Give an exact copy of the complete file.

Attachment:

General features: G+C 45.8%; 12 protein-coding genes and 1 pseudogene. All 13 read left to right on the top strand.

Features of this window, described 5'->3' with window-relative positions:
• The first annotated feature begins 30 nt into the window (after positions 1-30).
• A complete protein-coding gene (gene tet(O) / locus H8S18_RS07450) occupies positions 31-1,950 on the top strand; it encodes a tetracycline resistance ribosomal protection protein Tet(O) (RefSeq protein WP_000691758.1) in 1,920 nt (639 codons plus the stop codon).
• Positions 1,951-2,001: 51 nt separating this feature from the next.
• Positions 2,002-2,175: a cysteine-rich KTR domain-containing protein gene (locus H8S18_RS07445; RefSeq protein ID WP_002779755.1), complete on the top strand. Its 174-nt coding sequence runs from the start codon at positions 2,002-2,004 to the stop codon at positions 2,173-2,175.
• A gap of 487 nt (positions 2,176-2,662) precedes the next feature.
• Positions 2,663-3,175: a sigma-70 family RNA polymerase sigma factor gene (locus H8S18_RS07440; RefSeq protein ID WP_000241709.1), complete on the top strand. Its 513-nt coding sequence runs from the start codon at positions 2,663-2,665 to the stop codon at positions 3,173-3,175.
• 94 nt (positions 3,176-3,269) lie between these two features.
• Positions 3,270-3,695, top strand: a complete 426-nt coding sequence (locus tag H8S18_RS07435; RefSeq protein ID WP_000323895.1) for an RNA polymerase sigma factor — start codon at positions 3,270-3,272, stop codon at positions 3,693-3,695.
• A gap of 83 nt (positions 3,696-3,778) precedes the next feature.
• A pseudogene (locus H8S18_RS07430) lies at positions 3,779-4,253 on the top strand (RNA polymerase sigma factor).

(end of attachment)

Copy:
General features: G+C 45.8%; 12 protein-coding genes and 1 pseudogene. All 13 read left to right on the top strand.

Features of this window, described 5'->3' with window-relative positions:
• The first annotated feature begins 30 nt into the window (after positions 1-30).
• A complete protein-coding gene (gene tet(O) / locus H8S18_RS07450) occupies positions 31-1,950 on the top strand; it encodes a tetracycline resistance ribosomal protection protein Tet(O) (RefSeq protein WP_000691758.1) in 1,920 nt (639 codons plus the stop codon).
• Positions 1,951-2,001: 51 nt separating this feature from the next.
• Positions 2,002-2,175: a cysteine-rich KTR domain-containing protein gene (locus H8S18_RS07445; RefSeq protein ID WP_002779755.1), complete on the top strand. Its 174-nt coding sequence runs from the start codon at positions 2,002-2,004 to the stop codon at positions 2,173-2,175.
• A gap of 487 nt (positions 2,176-2,662) precedes the next feature.
• Positions 2,663-3,175: a sigma-70 family RNA polymerase sigma factor gene (locus H8S18_RS07440; RefSeq protein ID WP_000241709.1), complete on the top strand. Its 513-nt coding sequence runs from the start codon at positions 2,663-2,665 to the stop codon at positions 3,173-3,175.
• 94 nt (positions 3,176-3,269) lie between these two features.
• Positions 3,270-3,695, top strand: a complete 426-nt coding sequence (locus tag H8S18_RS07435; RefSeq protein ID WP_000323895.1) for an RNA polymerase sigma factor — start codon at positions 3,270-3,272, stop codon at positions 3,693-3,695.
• A gap of 83 nt (positions 3,696-3,778) precedes the next feature.
• A pseudogene (locus H8S18_RS07430) lies at positions 3,779-4,253 on the top strand (RNA polymerase sigma factor).